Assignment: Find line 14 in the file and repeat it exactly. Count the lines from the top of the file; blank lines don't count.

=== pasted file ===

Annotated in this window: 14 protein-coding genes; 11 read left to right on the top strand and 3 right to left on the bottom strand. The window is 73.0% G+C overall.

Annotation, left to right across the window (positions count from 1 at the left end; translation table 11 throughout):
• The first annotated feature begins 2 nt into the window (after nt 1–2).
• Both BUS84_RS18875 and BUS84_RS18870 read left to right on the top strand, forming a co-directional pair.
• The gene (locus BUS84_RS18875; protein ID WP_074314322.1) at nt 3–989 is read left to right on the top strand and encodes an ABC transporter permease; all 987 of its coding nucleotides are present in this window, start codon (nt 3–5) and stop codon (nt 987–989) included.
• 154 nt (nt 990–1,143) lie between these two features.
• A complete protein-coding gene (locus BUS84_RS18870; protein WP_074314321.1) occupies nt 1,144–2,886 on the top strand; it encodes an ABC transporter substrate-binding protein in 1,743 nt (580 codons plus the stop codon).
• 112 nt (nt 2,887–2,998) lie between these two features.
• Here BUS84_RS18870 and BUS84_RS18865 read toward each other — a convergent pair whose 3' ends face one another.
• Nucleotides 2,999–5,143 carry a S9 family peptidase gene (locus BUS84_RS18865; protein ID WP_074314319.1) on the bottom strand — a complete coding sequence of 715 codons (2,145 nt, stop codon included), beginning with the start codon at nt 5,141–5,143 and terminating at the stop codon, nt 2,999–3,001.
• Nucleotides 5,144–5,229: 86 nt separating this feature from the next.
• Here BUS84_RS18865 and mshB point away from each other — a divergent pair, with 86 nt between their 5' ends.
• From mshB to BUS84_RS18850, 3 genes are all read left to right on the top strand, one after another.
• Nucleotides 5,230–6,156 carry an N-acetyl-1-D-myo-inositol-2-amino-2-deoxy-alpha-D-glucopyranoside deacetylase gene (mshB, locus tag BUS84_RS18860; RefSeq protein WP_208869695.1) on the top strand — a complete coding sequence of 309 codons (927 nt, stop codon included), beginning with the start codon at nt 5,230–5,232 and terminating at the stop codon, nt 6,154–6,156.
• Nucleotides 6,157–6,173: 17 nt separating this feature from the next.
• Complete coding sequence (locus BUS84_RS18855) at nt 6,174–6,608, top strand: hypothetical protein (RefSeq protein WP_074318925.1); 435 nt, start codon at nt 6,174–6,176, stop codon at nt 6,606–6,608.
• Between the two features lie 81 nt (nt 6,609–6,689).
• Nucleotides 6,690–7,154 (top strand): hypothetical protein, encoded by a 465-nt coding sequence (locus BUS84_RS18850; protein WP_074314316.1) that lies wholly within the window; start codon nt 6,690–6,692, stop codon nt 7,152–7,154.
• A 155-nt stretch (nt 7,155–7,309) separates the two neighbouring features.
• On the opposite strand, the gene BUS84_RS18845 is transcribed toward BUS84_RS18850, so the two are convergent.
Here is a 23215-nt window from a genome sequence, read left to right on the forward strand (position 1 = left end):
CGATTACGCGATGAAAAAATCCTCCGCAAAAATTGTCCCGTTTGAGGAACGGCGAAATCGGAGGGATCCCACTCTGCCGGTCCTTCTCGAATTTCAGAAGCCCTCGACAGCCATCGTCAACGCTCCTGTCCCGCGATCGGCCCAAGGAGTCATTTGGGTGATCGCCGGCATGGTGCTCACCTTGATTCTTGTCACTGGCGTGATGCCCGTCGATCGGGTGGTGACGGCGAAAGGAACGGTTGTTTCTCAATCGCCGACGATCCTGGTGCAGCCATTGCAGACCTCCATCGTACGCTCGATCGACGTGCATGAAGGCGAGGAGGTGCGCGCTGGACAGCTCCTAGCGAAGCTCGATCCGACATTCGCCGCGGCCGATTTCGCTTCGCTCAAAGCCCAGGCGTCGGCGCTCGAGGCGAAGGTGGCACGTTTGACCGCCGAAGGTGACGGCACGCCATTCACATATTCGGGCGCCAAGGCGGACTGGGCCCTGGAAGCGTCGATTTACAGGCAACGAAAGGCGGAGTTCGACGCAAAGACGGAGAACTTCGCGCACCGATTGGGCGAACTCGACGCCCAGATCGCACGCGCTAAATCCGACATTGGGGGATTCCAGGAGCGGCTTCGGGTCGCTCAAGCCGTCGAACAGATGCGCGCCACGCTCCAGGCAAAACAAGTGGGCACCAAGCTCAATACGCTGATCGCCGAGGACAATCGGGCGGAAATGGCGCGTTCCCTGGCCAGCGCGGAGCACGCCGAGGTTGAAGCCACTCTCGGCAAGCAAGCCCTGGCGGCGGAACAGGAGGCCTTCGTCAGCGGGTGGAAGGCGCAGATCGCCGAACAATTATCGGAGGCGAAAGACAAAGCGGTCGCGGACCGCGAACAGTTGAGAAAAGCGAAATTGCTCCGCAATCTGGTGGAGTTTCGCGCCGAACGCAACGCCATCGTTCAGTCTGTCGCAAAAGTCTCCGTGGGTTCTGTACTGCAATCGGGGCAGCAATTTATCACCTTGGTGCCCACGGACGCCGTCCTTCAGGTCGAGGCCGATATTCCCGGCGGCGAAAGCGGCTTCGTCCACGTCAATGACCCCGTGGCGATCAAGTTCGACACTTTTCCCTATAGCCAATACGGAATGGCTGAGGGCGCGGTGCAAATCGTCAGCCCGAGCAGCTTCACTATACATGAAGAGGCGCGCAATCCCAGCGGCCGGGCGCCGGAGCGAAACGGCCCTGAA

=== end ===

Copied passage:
• Nucleotides 5,230–6,156 carry an N-acetyl-1-D-myo-inositol-2-amino-2-deoxy-alpha-D-glucopyranoside deacetylase gene (mshB, locus tag BUS84_RS18860; RefSeq protein WP_208869695.1) on the top strand — a complete coding sequence of 309 codons (927 nt, stop codon included), beginning with the start codon at nt 5,230–5,232 and terminating at the stop codon, nt 6,154–6,156.